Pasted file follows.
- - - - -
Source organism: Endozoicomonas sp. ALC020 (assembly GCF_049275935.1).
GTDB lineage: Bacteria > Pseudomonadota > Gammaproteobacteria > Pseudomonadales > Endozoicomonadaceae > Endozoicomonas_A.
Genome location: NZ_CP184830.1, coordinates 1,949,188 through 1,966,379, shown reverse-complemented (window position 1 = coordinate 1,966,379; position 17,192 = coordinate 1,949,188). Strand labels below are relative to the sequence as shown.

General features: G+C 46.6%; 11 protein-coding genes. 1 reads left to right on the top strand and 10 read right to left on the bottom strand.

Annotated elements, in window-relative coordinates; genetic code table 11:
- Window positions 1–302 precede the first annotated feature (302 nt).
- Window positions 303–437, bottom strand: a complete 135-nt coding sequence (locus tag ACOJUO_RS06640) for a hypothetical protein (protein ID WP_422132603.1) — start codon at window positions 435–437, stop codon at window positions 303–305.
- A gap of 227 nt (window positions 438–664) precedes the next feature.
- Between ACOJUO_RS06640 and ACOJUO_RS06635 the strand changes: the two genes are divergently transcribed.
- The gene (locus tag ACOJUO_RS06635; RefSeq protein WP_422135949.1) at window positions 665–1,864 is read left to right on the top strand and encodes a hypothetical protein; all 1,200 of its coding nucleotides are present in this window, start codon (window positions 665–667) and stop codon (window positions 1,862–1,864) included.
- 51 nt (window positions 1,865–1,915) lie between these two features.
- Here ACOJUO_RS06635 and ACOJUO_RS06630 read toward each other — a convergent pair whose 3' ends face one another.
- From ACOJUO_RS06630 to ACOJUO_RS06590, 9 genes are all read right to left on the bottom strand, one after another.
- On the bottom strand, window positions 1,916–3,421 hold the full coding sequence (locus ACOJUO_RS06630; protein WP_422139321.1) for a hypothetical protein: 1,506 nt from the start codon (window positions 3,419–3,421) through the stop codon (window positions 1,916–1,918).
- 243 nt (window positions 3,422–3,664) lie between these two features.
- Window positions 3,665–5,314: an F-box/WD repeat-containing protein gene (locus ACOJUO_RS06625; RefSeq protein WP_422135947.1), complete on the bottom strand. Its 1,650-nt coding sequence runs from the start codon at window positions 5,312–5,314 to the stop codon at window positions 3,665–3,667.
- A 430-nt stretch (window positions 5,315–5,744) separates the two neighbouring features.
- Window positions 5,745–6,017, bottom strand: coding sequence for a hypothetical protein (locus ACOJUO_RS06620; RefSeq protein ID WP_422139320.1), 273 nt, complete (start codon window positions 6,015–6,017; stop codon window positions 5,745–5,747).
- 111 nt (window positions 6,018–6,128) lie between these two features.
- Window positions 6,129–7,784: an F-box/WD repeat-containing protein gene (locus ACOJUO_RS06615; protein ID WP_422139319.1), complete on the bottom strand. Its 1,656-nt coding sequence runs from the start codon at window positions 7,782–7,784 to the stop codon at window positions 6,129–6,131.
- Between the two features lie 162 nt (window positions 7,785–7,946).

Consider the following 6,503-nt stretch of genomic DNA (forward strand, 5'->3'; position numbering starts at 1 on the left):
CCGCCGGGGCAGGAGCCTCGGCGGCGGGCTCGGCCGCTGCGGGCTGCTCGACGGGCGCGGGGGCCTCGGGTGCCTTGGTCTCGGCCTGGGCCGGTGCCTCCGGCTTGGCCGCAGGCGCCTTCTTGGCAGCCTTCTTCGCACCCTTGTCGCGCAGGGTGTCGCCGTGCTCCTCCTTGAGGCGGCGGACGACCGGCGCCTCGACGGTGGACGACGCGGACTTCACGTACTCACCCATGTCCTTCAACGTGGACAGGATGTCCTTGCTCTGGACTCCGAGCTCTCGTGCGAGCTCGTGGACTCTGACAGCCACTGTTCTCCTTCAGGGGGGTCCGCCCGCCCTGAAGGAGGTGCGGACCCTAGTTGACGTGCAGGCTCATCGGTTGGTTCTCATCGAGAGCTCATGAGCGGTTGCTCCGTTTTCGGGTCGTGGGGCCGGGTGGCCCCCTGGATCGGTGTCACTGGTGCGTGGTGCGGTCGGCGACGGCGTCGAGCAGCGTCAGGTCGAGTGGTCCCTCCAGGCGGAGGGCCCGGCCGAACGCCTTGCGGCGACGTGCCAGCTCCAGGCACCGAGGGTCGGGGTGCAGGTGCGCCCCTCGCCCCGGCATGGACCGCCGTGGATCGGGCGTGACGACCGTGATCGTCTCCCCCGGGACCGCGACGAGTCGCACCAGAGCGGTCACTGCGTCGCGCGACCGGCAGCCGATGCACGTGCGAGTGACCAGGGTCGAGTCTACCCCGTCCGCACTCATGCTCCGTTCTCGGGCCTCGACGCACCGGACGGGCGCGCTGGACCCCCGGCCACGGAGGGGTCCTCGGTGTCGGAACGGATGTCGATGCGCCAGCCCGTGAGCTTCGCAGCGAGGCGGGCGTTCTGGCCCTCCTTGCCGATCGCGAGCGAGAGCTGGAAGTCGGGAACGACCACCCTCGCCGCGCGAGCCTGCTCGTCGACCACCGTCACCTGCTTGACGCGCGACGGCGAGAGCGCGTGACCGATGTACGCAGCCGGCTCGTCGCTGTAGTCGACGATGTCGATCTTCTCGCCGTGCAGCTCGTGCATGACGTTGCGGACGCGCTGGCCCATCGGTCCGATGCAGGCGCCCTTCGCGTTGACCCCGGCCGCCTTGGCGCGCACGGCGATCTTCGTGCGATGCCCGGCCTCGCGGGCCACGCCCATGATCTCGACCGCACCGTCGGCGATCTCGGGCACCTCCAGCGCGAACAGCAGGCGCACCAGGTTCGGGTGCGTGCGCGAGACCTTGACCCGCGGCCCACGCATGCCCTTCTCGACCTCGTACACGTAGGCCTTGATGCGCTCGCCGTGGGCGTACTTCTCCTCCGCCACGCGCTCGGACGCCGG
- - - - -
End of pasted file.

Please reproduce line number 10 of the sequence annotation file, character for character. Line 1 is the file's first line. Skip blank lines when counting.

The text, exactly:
- The gene (locus tag ACOJUO_RS06635; RefSeq protein WP_422135949.1) at window positions 665–1,864 is read left to right on the top strand and encodes a hypothetical protein; all 1,200 of its coding nucleotides are present in this window, start codon (window positions 665–667) and stop codon (window positions 1,862–1,864) included.